Nowadays, lamentations over the decline of the hobby take place on the internet and assume the form of a variety of recurring concerns:
- The gradual extinction of the local hobby shop
- The move of manufacturing to China and attendant uncertainties due to insuperable market forces and long distance logistics
- The increasing trend of pre-ordering, short runs, and direct sales for new products
- The disappearance of good old fashioned solvent based paint, lead in solder, and whatever other hazardous material we used to use
- The high price of everything
- Greedy, profiteering manufacturers who routinely choose to dupe earnest and serious model railroaders with deeply flawed and inaccurate models
- Mediocrity and/or decline of flagship model railroad publications
- Aging/dying model railroaders
In particular, Joe chastises the old guard for not being more receptive to innovations that might interest younger tinkerers and nascent model railroaders, such as mobile phone apps for controlling trains or using mainstream social media like Facebook to connect and share with other model railroaders. The comments about Joe's column are, as is often the case with good internet-based opinion writing, as interesting as the column itself.
A significant part of the problem Joe points out is internet manners. The internet allows people to express all kinds of regrettable things one would never say face-to-face to other humans. The internet also allows one to find oneself in an online community or mob of like-minded ignoramuses who make hostility or studied stupidity seem normal. It's hard to imagine model railroaders of a certain age at a public layout exhibition, club, or hobby shop actually saying something confrontational, insulting, or dismissive to directly to a young or new model railroader, though I wouldn't rule it out. I've known some anti-social and combative modelers and model railroaders over the years, but they are a rare exception rather than typical or dominant--warmth, encouragement, and geniality are more the norm among model railroaders.
But Joe's main point is that the anti-technology stodginess of model railroading's old guard is (potentially) killing the hobby. By my lights, it's self-evident that our hobby has been slow to join the internet and digital revolution. We still have a few holdout manufacturers who steadfastly refuse to have an internet presence. A significant number of suppliers have web sites that are so poorly designed that they do their own fine and wonderful products injustice, and they miss an important sales and marketing opportunity by not offering e-commerce. There are clubs and associations that only take personal checks via snail mail, and don't avail themselves of any of a variety of electronic payment methods. The Android and iOS app stores have a tiny number of model railroad-related apps available. Model railroad-specific uptake on the big social media platforms like Facebook and Twitter is tiny. We have only one native digital model railroad publication.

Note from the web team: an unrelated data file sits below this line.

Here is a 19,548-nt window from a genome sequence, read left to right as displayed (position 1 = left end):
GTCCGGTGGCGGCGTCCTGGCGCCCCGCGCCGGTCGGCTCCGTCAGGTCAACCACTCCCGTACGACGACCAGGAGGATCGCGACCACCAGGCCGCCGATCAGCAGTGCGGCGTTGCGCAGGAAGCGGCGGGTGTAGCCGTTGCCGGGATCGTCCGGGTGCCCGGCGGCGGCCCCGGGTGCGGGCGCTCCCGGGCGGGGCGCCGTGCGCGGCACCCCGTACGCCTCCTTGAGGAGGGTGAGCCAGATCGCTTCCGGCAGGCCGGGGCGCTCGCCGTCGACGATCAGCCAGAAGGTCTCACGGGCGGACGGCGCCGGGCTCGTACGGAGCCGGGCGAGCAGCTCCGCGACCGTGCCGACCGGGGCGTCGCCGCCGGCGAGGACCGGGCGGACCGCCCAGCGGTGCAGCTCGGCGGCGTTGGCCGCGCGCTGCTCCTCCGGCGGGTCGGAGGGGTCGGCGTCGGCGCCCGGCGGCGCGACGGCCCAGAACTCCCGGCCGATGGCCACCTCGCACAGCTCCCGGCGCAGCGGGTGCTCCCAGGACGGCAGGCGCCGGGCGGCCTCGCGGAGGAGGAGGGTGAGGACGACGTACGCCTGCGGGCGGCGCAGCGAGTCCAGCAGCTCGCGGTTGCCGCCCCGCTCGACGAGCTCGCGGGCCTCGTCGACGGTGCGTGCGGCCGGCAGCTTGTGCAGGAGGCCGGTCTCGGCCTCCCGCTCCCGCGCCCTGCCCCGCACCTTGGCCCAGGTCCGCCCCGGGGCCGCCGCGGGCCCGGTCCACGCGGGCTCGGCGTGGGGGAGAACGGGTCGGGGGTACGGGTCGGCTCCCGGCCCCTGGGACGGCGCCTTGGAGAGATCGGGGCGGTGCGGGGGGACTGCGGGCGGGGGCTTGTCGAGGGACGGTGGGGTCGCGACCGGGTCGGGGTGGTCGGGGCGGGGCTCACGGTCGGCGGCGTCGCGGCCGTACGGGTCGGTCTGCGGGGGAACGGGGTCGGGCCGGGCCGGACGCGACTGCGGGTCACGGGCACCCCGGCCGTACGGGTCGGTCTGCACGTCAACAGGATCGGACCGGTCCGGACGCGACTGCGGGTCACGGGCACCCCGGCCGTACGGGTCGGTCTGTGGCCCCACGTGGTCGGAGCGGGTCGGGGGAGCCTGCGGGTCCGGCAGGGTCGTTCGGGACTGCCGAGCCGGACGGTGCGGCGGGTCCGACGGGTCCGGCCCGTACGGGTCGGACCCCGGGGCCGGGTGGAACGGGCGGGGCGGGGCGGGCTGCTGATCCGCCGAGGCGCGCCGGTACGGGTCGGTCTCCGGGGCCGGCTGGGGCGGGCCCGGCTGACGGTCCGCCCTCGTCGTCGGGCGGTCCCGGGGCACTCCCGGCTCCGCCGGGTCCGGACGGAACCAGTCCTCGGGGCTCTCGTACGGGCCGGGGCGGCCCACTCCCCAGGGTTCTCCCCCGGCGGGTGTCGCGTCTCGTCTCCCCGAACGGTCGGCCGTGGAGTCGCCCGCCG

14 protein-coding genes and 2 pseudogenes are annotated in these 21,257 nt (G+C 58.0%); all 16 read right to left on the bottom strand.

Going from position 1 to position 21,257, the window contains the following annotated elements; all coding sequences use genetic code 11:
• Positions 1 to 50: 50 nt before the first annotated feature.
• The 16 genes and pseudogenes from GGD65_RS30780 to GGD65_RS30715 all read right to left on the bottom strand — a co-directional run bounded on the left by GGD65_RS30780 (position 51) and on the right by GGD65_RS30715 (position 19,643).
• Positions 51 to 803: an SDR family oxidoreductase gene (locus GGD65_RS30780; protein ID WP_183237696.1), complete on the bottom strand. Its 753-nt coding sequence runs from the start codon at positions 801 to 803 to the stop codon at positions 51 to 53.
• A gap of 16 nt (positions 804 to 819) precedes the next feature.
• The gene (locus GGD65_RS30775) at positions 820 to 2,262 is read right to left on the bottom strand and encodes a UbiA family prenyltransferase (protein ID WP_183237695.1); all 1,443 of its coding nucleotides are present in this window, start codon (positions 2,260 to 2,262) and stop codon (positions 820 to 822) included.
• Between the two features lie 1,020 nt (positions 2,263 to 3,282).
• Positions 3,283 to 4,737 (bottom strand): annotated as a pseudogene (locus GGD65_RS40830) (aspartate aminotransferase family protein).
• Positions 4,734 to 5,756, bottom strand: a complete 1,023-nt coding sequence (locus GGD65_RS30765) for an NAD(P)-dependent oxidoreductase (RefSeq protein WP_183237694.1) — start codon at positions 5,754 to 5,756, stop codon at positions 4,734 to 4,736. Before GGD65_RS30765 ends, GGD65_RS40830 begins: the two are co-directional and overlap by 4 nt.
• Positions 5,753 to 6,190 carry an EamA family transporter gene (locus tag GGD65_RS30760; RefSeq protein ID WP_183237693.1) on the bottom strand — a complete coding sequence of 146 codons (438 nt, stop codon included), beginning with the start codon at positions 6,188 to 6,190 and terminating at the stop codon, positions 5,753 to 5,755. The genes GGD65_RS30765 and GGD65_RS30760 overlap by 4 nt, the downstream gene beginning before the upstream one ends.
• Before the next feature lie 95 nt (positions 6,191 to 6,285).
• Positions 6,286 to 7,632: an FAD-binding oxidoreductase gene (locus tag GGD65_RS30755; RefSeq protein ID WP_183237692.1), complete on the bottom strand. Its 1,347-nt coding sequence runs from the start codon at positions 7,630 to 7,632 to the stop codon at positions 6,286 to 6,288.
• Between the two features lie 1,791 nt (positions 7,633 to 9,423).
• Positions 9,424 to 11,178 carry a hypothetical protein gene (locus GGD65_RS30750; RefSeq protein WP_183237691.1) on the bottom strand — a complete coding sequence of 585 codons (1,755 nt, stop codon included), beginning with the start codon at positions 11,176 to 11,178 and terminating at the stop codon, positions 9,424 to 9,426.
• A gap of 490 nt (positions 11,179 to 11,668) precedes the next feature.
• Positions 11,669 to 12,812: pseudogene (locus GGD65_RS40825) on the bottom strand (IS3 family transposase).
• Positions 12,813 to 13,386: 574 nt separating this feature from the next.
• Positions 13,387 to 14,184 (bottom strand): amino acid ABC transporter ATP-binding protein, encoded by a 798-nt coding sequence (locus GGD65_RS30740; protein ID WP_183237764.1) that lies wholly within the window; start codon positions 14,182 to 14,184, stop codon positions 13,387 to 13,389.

And as Joe points out, for all the wonders and capabilities of smart phones and the rising 'internet of things', there is a persistent digital divide between model railroading and the general direction of tinkering and making things in the real world. Why aren't we controlling trains or programming DCC decoders with our smart phones or from a web browser? Why aren't our operations and planning gurus regularly modeling and simulating on computers to determine how long that passing track should be, or how much staging is needed, before ever building benchwork or laying track? We can print a whole HO scale interurban, but not a white or yellow decal? Why isn't anyone building super lightweight benchwork from some new resin fiberboard or plywood material cut in a CNC rot or laser cutter down at their local community maker center? (I think I might look into that last one . . . )
I agree with Joe: model railroading should catch up to the 21st century. In the last century, our big magazines and associations helped bring seriousness and legitimacy to our hobby. This century is different and we need to make sure we evolve our media, technology, and organizational tools to keep our efforts contemporary, modern, and resonant. I've always imagined that the presence of Model Railroader or Railroad Model Craftsman on newsstands in the sixties and seventies as a kind of ambassador to the public that put our hobby's best foot forward. Our 21st century digital presence should also be a worthy ambassador, and how we make and control our trains should be as well.
But I don't think model railroading is dying. Some old standby institutions are changing, but the hobby is not dying. I'd rather be model railroading today than any other time I can think of. Connecting, sharing, and transmitting knowledge between modelers across the miles has never been easier thanks to online communities, blogs, podcasts, social media groups. The latest RTR offerings compare very favorably to even the best, factory painted brass of two or three decades past. Local hobby shops may be fading away, but the new commerce of model railroading favors model railroader consumers in many key respects. An ecosystem of online hobby dealers--many associated with Ebay and Amazon---make sourcing materials and supplies even more convenient than ever, in some particular ways. Ebay also gives individual model railroaders a way to connect supply and demand for the rare and specialized that had previously not been possible--I can't imagine how I would have built a roster of South Shore passenger equipment without Ebay to provide a more or less safe and reliable way to buy and trade across the miles.
The demise of model railroading will always be greatly exaggerated. But we could do a better job of welcoming new ideas and putting the hobby's best foor forward.